Halloween Kills is an ambitious take on a sequel. While the film picks up where 2018’s Halloween ended, this isn’t a movie about the franchise’s villain Michael Myers or his prime victim Laurie Strode (Jamie Lee Curtis). Instead, it’s a movie about Haddonfield and the mournful community who have been living in fear; being given a tormented reputation by its infamous serial killer. The locals, having not felt protected by the town’s law enforcement, rally together to prove that a mob mentality may be the correct way to rid Haddonfield of Michael Myers.
Halloween Kills is the movie I wanted The Forever Purge to be. The latter movie featured savages flipping the script on their bloodletting tradition. Why? Well, just because. Halloween Kills has the added factor of Tommy Doyle (Anthony Michael Hall), a well-spoken and very convincing ringleader whose rallying morphs into antagonism and chaos. Doyle, like many in Haddonfield, has a personal history with Michael Myers and has been haunted by his encounter. He’s, understandably, very emotional and loyal to his community, but he doesn’t realize the degree of influence that his anger creates.
These personal connections have enough potential to launch the film’s premise. However, Halloween Kills doesn’t develop these characters past their primary memory and motivation. We see people differently interpret their experience, ranging from grief to amusing trick ‘r treat urban legends. This hints that the filmmakers want to tackle this primary threat from unexpected perspectives. But, the side stories often drag because the film zeroes in on uninteresting people. I truly believe the filmmakers have made the movie they intended to make (it would certainly fit in with director David Gordon Green’s previous work), but the results are too reflective of the townsfolk – it’s mundane and pretty boring.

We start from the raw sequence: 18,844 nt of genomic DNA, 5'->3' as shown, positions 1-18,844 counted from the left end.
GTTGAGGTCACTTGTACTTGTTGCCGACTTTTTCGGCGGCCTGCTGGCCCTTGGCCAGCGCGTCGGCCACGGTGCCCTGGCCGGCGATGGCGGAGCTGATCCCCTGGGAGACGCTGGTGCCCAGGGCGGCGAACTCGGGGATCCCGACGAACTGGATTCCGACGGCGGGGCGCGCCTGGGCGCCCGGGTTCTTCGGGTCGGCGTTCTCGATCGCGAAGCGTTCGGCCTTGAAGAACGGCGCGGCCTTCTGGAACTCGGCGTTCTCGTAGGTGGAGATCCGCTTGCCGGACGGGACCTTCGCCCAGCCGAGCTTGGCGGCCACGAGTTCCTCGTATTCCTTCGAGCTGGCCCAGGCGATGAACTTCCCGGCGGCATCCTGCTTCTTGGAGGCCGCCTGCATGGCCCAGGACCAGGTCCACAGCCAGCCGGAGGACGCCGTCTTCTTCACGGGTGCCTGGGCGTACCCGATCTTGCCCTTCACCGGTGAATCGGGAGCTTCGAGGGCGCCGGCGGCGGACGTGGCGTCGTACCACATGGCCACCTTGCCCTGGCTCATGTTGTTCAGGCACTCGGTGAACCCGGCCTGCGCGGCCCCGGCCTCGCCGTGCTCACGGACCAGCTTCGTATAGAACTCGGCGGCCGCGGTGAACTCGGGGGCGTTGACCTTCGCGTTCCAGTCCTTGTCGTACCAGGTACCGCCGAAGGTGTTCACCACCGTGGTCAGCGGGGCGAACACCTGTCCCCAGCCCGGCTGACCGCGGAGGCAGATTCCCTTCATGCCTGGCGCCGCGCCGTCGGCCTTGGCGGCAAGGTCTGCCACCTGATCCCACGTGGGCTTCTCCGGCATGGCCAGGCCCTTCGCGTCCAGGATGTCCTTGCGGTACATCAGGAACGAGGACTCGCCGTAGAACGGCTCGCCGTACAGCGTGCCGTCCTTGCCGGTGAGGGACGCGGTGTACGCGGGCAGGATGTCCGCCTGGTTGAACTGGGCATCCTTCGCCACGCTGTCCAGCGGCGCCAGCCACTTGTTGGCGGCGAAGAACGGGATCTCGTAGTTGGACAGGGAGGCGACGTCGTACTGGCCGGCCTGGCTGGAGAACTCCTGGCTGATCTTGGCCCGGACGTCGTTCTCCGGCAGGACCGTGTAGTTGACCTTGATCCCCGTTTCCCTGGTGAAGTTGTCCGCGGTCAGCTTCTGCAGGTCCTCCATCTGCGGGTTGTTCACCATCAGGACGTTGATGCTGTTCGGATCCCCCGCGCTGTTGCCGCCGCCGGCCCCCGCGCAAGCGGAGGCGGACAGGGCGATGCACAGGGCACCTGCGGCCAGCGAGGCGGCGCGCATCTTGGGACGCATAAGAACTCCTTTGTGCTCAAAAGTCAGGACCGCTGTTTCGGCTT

Then, there’s the persisting issue with Myers’ invulnerability. The horror icon maintains their menacing image but, like earlier movies, Myers is simply unstoppable. Some townsfolk reunite with the villain and try to interrupt the killing spree, but it’s no use. It’s made clear that no matter who Michael Myers’ faces, Myers is always going to win. While this does result in relentless and memorable demises, it also creates a predictable formula for Halloween Kills and an unfortunate predicament for the viewer. The audience doesn’t count on anyone to make a difference because the cards have been stacked so heavily against our protagonists.
Despite its glaring flaws, Halloween Kills is still an efficient, “nuts-and-bolts” entry in the slasher horror genre. Green’s sequel does follow through and deliver on the audience’s most basic expectations. But as far as claiming any extra credit, the film only receives halfhearted encouragement for its efforts.
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Addison Wylie: @AddisonWylie